# Resistance and Reactance of the Transformer

The Resistance of the transformer is defined as the internal resistance of both primary and secondary windings. In an actual transformer, the primary and the secondary windings have some resistance represented by R1 and R2 and the reactances by X1 and X2. Let K be the transformation ratio.

To make the calculations easy the resistances and reactances can be transferred to either side, which means either all the primary terms are referred to the secondary side, or all the secondary terms are referred to the primary side.

The resistive and the reactive drops in the primary and secondary side are represented as follows

• Resistive drop in the secondary side = I2R2
• Reactive drop in the secondary side = I2X2
• Resistive drop in the primary side = I1R1
• Reactive drop in the primary side = I1X1

## Primary Side Referred to Secondary Side

Since the transformation ratio is K, the primary resistive and reactive drop as referred to secondary side will be K times, i.e., K I1R1 and K I1X1 respectively. If I1 is substituted equal to KI2 then we have primary resistive, and reactive drop referred to secondary side equal to K2I2R1 and K2I2X1 respectively. The total resistive drop in a transformer The total reactive drop in a transformer The terms represent the equivalent resistance and reactance of the transformer referred to the secondary side.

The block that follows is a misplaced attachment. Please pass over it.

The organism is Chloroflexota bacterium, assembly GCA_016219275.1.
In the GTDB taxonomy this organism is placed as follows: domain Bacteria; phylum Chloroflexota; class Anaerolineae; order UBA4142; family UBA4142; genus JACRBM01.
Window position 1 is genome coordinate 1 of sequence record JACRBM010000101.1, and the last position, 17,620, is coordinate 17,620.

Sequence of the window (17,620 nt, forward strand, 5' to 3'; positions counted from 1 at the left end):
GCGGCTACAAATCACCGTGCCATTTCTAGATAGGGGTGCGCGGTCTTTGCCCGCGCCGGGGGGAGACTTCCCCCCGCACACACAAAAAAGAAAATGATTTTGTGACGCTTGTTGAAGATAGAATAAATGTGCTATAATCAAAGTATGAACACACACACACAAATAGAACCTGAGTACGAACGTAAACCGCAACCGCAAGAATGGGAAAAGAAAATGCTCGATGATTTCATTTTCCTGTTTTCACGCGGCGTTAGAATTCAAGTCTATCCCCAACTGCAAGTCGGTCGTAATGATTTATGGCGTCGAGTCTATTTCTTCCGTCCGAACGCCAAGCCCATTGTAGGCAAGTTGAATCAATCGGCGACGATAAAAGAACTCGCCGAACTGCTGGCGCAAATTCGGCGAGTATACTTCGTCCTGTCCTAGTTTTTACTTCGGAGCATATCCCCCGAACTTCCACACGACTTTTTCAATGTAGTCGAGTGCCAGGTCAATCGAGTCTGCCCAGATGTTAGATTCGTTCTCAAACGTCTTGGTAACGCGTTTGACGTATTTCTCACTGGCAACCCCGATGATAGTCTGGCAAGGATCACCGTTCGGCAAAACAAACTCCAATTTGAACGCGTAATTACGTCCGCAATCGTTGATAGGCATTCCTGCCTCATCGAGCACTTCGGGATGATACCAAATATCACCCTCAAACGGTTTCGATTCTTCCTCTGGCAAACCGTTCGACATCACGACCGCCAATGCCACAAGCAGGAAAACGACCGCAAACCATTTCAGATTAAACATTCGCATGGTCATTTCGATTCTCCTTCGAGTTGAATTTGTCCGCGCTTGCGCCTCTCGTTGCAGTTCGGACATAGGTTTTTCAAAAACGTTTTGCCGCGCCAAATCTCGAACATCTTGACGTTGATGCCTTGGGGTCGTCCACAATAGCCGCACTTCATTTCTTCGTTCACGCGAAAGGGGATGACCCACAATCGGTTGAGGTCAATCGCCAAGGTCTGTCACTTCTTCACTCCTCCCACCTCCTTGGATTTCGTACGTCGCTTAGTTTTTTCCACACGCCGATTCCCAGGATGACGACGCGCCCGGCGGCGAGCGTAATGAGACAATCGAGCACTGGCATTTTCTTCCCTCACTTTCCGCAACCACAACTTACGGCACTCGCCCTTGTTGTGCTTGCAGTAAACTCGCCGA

From the phasor diagram shown above the equation can be formed as Where V2 is the secondary terminal voltage and I2 is secondary current lagging behind the terminal voltage V2 by an angle ϕ.

Since the term is very small and is neglected as compared to the term Where V1 is the applied voltage to the primary winding

If the load on the secondary side of the transformer is purely resistive then ϕ = 0 and the equation (1) becomes If the load on the secondary side of the transformer is capacitive then ϕ should be taken as negative, and the equation (1) becomes Therefore this will be the load voltage.